The result: "Reggae Chanukah," one of the finest Chanukah albums in recent memory. The new and reinvented traditional songs blend ska, reggae, samba, Hebrew folk and liturgical music with spoken word and rock in a wonderfully upbeat and spiritual style. If Eder's "Reggae Passover" of two years ago was a sort of experiment, Reggae Chanukah is the proof that the preeminent musical style of the Carribean can enliven and intensify the Jewish experience.
From the opening track, "Be All That You Can Be (Join the Maccabee Army)" to the final drum-laden groove, the music gets children and adults moving. Our advice: fire up a latke, crack open a Red Stripe, and hit it. We can't imagine what kind of magic was taking place in that Valencia recording studio, but we're sure, as the singer says, "A great miracle happened there, mon."
You can find "Reggae Chanukah" in some local music stores, on the web at www.reggaechanukah.com, or by calling (661) 297-0374. --Robert Eshman, Managing Editor
Once is Not Enough
Actor Kirk Douglas will celebrate his second bar mitzvah Dec. 9, on his 83rd birthday.
According to tradition, man's allotted lifespan is 70 years, so in his "second life" Douglas's bar mitzvah would be due 13 years later.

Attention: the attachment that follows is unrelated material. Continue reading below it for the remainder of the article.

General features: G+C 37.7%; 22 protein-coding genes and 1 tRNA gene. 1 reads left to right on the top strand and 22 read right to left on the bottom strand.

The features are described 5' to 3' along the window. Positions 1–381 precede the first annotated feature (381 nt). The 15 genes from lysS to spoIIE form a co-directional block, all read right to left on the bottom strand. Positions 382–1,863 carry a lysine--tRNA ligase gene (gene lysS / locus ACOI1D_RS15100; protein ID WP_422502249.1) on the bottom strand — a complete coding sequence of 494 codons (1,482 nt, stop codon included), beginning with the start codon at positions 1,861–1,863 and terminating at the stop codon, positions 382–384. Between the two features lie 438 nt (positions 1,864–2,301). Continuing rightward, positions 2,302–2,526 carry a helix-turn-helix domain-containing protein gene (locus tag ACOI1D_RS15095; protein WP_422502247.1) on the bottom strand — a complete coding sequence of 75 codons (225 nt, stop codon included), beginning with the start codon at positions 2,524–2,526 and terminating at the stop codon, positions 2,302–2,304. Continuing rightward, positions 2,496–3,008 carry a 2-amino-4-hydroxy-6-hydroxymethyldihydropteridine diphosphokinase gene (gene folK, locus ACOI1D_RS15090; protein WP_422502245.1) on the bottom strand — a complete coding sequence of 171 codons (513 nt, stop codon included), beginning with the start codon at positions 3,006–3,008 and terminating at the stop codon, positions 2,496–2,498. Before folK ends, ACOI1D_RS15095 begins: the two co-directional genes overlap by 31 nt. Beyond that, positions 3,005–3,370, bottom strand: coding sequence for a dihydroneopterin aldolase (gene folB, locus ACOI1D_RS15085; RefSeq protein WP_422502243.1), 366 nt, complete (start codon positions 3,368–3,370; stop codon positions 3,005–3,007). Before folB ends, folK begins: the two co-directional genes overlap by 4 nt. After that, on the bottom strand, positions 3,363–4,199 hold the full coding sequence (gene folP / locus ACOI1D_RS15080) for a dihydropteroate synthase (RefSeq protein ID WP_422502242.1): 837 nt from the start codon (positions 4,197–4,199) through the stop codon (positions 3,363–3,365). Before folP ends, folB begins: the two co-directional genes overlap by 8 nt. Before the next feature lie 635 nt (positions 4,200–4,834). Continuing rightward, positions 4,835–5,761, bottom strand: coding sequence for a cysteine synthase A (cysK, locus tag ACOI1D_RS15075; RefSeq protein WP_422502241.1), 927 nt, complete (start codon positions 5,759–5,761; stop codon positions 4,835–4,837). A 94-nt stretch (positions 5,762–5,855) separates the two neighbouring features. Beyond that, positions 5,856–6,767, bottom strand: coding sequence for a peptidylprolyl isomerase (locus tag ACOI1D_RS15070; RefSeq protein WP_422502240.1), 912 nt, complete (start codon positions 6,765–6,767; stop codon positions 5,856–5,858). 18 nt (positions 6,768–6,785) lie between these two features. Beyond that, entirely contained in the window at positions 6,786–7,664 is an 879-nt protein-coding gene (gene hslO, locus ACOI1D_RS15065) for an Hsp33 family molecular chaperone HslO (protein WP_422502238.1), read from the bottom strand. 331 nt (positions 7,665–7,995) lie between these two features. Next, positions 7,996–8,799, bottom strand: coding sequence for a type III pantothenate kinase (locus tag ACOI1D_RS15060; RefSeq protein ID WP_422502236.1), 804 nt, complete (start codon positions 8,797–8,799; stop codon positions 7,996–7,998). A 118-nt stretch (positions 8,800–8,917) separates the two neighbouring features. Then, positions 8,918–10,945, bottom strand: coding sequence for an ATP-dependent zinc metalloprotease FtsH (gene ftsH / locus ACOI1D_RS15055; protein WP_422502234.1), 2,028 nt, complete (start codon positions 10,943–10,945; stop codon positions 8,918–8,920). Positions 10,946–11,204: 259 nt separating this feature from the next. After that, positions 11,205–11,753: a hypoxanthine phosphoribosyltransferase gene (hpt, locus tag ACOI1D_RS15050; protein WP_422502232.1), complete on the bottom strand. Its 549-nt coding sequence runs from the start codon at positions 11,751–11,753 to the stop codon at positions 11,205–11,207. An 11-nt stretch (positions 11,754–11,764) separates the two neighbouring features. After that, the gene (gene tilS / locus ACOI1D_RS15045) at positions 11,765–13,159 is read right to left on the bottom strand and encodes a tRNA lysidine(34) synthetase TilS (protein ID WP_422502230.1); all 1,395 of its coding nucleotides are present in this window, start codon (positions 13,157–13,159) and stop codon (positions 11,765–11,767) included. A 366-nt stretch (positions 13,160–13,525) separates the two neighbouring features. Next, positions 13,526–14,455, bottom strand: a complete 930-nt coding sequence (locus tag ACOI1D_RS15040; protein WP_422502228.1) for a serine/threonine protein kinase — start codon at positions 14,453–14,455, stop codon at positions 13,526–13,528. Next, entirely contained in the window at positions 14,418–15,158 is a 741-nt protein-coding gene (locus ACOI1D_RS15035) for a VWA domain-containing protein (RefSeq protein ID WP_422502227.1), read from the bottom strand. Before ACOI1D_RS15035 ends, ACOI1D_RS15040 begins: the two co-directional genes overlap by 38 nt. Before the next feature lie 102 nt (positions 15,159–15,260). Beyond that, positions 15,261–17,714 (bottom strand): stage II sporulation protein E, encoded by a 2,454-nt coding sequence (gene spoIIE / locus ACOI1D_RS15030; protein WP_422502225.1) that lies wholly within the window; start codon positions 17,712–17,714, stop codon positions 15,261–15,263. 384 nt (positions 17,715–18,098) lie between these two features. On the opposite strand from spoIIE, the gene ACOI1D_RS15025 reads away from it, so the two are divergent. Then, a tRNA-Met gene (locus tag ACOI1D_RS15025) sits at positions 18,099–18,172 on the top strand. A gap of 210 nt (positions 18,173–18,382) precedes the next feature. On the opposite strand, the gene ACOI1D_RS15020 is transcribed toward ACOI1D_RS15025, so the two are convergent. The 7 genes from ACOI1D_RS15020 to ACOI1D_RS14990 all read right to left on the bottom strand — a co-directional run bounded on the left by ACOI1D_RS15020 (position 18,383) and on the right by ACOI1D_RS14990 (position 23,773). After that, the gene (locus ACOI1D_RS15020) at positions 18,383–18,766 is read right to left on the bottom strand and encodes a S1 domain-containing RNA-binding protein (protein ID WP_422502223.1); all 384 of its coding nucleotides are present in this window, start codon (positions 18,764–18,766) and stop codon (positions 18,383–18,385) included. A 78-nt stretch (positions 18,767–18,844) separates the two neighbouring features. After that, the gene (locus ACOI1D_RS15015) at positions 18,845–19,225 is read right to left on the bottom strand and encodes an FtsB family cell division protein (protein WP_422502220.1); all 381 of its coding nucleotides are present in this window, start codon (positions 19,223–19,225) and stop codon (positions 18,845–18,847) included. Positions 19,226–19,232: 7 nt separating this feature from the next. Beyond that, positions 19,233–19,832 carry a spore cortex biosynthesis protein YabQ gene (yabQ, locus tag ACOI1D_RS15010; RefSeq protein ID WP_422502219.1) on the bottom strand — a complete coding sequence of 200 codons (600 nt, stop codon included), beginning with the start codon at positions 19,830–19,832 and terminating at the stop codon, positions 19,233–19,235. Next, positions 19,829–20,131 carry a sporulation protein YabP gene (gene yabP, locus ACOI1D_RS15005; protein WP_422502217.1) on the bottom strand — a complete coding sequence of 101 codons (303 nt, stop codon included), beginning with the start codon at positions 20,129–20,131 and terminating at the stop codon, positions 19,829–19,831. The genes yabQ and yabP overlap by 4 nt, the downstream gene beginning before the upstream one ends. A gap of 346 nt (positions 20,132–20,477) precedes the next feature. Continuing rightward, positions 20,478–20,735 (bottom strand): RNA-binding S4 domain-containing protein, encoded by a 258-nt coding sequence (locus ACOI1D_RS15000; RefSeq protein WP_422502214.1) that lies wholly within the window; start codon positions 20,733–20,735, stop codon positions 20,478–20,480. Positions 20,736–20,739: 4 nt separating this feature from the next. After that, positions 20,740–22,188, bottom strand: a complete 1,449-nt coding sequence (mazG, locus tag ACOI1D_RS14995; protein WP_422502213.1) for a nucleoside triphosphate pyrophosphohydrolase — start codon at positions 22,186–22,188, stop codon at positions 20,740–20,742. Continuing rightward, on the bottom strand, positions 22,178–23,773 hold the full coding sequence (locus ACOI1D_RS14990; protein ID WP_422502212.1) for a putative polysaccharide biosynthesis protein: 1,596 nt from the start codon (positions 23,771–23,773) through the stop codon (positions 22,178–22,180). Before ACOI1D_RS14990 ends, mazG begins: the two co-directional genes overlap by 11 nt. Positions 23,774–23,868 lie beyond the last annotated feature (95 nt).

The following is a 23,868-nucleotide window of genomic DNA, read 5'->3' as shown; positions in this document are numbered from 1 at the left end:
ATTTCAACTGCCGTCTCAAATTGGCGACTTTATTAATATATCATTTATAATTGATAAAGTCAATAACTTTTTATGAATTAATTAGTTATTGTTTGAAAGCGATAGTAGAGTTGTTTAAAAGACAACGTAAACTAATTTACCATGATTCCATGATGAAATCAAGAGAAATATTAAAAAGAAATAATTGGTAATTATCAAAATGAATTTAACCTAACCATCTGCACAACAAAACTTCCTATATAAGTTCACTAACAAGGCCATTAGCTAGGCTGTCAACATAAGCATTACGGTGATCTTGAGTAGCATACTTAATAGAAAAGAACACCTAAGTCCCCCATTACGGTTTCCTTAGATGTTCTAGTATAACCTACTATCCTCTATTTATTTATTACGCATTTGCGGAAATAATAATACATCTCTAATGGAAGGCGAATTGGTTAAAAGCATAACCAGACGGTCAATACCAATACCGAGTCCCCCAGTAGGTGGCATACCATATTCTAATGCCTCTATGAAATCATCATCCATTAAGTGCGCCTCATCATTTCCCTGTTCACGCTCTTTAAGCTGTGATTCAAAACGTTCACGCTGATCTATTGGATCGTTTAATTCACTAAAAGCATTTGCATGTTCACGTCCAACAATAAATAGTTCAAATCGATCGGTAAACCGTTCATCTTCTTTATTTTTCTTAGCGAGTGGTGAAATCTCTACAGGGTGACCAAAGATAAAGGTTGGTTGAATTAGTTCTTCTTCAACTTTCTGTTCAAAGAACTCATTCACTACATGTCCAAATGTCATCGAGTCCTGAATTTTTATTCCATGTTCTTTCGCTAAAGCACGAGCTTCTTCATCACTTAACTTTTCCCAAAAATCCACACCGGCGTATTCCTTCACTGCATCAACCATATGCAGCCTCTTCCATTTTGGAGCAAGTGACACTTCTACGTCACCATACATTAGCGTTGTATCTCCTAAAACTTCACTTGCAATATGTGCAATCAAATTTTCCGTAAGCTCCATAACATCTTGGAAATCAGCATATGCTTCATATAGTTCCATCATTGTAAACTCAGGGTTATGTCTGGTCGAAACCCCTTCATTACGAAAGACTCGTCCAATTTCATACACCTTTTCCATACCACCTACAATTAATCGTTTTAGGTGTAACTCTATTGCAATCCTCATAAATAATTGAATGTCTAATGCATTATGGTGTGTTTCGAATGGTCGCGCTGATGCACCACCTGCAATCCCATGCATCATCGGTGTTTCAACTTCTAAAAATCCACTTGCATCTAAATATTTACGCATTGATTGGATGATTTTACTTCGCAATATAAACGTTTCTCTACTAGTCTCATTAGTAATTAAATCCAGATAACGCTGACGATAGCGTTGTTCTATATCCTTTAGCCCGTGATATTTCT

Douglas is currently traveling abroad, but his spokeswoman, Marcia Neuberger, said that the ceremony will be held in Los Angeles. Although he has been studying for many years with Orthodox Rabbi Nahum Braverman of Aish HaTorah, Braverman said he is not slated to officiate.
The actor, born Issur Danielovitch, the son of illiterate Russian-Jewish immigrants, celebrated his first bar mitzvah at the Sons of Israel synagogue in his home town of Amsterdam, in upstate New York.
He so impressed the congregation that it offered to subsidize him if he would enter a yeshiva and become a rabbi. He informed his would-be benefactors that he planned to become an actor.
In the following decades, as his star rose in Hollywood, Douglas married twice, both times to non-Jewish women, and generally ignored his faith.
A near brush with death in a 1991 helicopter crash revived his interest in Judaism and he embarked on a course of Torah studies.
Though still suffering from spinal injuries sustained during the plane crash, and his speech slowed by a stroke, Douglas has set out on a successful writing career. His output includes two well-received autobiographies, and, most recently, "The Broken Mirror," a Holocaust-themed story for children.
Due next month is another youth-oriented book, "Young Heroes of the Bible." To be released at the end of the year is a new movie, his 83rd, titled "Diamond," which explores the relationship between a grandfather, his son and his grandson.
Douglas has some post-bar mitzvah plans. In an interview with this reporter two years ago, he mused that he had few friends outside his family.
"That sometimes depresses me," he said. "People will ask, 'who is your best friend?' and I have to think. Somehow, I have been a loner all my life... I have friends, but my wife says I don't nourish them, and she is very right. After my second bar mitzvah, I will address myself to that problem." -- Tom Tugend, Contributing Editor